Even though one may never write a poem directly inspired by a photograph, these images drawn from the same sources the poet’s own eye can see (photography having even at its most individual, subjective, or transformational, a relationship to the optical far more basic than that of painting) and which are transformed into high art through a medium of unexotic availability, connect at a deep level with the poetic activity; and are, in fact, possible sources  – as nature is source – for the poet, to the degree that paintings are not, even to someone who loves them as much as I do. Perhaps another way of saying it would be that photographs – and I don’t mean only documentary photographs – teach the poet to see better, or renew his seeing in ways closer to the kind of seeing he needs to do for his own work, than paintings do; while the stimulus of paintings for the poet as poet. i.e., their specific value for him aside from his general human enjoyment of them, may have more to do with his compositional gesture-sense (as music may) than with the visual.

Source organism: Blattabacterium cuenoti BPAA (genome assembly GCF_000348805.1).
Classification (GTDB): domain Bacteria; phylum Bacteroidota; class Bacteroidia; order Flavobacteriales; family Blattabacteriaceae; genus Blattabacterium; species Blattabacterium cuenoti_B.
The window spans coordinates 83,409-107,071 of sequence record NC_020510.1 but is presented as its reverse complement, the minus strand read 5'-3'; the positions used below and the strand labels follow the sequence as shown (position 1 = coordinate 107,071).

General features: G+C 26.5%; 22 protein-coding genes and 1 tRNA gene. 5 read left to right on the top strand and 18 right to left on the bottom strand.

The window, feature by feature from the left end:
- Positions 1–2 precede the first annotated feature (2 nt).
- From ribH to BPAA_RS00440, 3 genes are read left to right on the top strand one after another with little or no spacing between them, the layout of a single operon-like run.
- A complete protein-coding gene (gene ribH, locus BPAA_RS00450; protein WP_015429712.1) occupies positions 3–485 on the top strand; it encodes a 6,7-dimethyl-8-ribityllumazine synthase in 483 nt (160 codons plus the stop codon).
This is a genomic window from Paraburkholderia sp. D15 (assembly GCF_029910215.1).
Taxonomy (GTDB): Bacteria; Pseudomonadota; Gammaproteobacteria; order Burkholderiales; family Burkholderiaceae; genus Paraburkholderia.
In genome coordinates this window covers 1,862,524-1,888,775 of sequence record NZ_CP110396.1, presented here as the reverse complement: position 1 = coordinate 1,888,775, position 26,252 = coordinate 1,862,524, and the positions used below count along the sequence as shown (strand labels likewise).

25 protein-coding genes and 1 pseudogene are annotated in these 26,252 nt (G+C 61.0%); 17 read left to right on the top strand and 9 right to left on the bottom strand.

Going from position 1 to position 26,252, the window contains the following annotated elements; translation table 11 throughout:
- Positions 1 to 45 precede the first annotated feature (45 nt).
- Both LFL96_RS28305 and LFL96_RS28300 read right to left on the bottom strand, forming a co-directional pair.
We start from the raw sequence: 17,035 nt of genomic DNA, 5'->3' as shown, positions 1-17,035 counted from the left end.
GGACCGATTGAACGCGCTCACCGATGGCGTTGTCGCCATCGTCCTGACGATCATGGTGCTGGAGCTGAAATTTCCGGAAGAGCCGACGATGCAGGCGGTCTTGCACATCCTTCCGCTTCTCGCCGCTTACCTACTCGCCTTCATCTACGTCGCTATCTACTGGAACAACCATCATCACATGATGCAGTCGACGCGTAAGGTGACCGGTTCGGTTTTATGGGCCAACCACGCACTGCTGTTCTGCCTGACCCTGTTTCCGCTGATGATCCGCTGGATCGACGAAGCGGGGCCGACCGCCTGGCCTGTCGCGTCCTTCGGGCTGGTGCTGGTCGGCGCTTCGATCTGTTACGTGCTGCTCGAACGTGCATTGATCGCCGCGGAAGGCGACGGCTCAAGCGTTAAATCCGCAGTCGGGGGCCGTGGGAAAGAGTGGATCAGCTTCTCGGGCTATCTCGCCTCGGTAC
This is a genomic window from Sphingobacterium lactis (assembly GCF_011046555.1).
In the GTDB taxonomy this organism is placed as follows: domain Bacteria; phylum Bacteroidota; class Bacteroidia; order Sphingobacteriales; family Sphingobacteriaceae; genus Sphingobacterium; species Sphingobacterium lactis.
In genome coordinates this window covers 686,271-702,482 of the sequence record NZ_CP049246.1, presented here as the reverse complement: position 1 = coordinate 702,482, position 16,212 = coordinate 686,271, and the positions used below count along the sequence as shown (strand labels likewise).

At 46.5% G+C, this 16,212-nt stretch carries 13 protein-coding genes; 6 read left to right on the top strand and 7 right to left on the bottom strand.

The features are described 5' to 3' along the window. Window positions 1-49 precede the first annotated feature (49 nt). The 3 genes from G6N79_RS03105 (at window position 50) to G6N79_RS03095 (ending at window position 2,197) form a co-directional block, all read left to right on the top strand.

2.BARBARA GUEST, On the value of criticism from painters, rather than writers

“Even when crippled by arthritis, Titian
kept on painting Virgins in that luminous light,
as if he’d just heard about them.”

“Those old guys had everything in place,
the Virgin and God and technique, but they
kept it up like they were still looking for
something. It’s very mysterious.”

“You have to keep on the edge of something,
all the time, or the picture dies.”

-Willem de Kooning

Titian, Assumption of the Virgin (1518)


In thinking through the relations of art and poetry I’m currently appreciating writings which offer a certain clarity that allows both similarity and difference to emerge.  The Levertov essay possesses this and, for a more contemporary example – specifically in relation to the architectural – I recommend Jessica Smith’s introduction to her book  Organic Furniture Cellar. Smith writes:

Organic Furniture Cellar seeks to develop what I call “plastic poetry.” Like Arakawa’s buildings, these poems respond to a preexistent topographical space as well as to existing syntactical structures in the reader’s mind. Poetry always does this on some level – the blank page does not correspond to a blank page in one’s mind (just as the blank background of a blueprint or musical score does not actually correspond to a blank landscape or silent listening space, as American composer John Cage observed). The positioning of the words on the following pages attempts to acknowledge, represent, and play with these strata.